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Asian Faces – Takuya Yamaguchi

Usually for these “Asian Faces” articles I take a look at an up and comer, or some one making a mark on the scene. The idea being to get a fighter some attention before they get a title around their waist. Today however I’m going to flip that on it’s head and do a much more self indulgent Asian Faces and write about a guy who I know it’s going to go far but who has entertained me so much over the last 12 months or saw that I merely want to increase his profile and attempt to bring him to the attention of other fight fans.

That man is 31 year old Takuya Yamaguchi (3-7-2, 2),who is never going to move into title contention or be a star of any kind but will always be entertaining. And sadly for him he never really caught my attention until late last year, when he amused the socks off me during a quick win over Shinkiro Matsumoto

Yamaguchi debuted back in August 2013 and fought to a draw with Kazuhiro Baba. Just 3 months later he picked up his first win as he stopped the debuting Hiromasa Kato inside a round. The 2 fight unbeaten run of Yamaguchi’s was then ended with a technical decision loss to Yasuki Katagiri in April 2014.

Unfortunately for Yamaguchi his first loss was followed by him struggling, and he would end 2014 with a 1-2-2 record, following a stoppage defeat to Pon Ponta and a draw with Joji Tsuchiya. That poor run would carry over into 2015 when he suffered a third loss in 4 bouts, suffering a decision loss to Masaya Sakamoto in May 2015.

For many a 1-3-2 record would be the end, but not for Yamaguchi who bounced back in October 2015 with a win over Ryuji Kohama, scoring his first win in almost 2 years. Sadly just a month later Yamaguchi would suffer another loss, which was then followed in 2016 by two more, including a defeat in the East Japan Rookie of the Year to Toshinobu Mimura and a loss to Rikuto Adachi on the under-card of Shinsuke Yamanaka’s rematch with Anselmo Moreno.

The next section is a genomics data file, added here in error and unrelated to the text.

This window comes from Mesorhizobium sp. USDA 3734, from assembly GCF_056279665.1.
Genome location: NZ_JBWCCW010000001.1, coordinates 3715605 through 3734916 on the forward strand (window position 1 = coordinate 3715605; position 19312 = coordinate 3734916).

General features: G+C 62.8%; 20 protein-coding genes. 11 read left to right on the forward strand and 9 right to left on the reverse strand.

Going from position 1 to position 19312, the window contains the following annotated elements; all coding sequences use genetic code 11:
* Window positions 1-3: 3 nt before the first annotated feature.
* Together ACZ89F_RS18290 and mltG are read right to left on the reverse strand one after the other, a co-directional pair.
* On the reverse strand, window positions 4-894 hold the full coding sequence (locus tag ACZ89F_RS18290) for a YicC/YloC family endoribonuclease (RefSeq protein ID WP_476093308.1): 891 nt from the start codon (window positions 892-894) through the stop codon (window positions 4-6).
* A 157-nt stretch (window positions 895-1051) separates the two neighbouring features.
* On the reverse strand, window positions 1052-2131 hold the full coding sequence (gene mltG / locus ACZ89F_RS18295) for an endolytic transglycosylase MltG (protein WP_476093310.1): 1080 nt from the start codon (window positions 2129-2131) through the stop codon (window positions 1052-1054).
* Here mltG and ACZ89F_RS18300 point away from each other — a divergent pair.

Although seriously faltering in terms of his record, which was then 2-6-2, Yamaguchi was beginning to attract fans due to his infectious personality and charm. Something that means a lot on the lower levels of the Japanese domestic scene, where fighters don’t come to make up the numbers and always attempt to win fights at their level. That charm helped him land a place on “Fighting Bee Vol 19” in December last year, with the card being shown on the A-Sign boxing site.

His opponent on that show was the aforementioned Shinkiro Matsumoto. Watching the fight at the time I had no idea who either man was, it was my first chance to see either, but immediately Yamaguchi had won me over throwing wild shots and fighting like a wild slugger. He did every thing wrong, he was off balance, wide open and was hurt several times. But he simply didn’t seem to care, he was having fun. Then out of nowhere he landed a bomb, a huge wild right hand, which decked Matsumoto twice. Straight after the win Yamaguchi took his chance to pose for the crowd, and instantly had a fan for life.

I recently had a chance to see Yamaguchi fight “as live” for a second time as he took on Fumio Ujihara, on the under-card of Ryuichi Funai’s bout with Kenta Nakagawa. Once again Yamaguchi proved to be a total showman posing for the crowd like Hulk Hogan before a punch was thrown. As with the bout against Matsumoto we saw Yamaguchi do everything wrong, walk forward flat footed, fought square one and throw punches that went around the house. This time he was unable to land a dynamite shot, and in round 3was stopped due to a cut. Despite being totally out classed during the bout Yamaguchi refused to stop swinging until the cut was too bad to continue.

Now whilst I accept that many fans haven’t, and probably won’t ever, seen Yamaguchi in action he’s someone who has earned a place in my heart for his style and heart. Whilst we all love boxing at the top level, we also love those fighters that stick out, and Yamaguchi has certainly done that in my mind. His record might end up having more losses than most but to me he’s must watch entertainment, and boxing always needs entertainers.

(Scott Graveson covers the Asian boxing scene for www.asianboxing.info)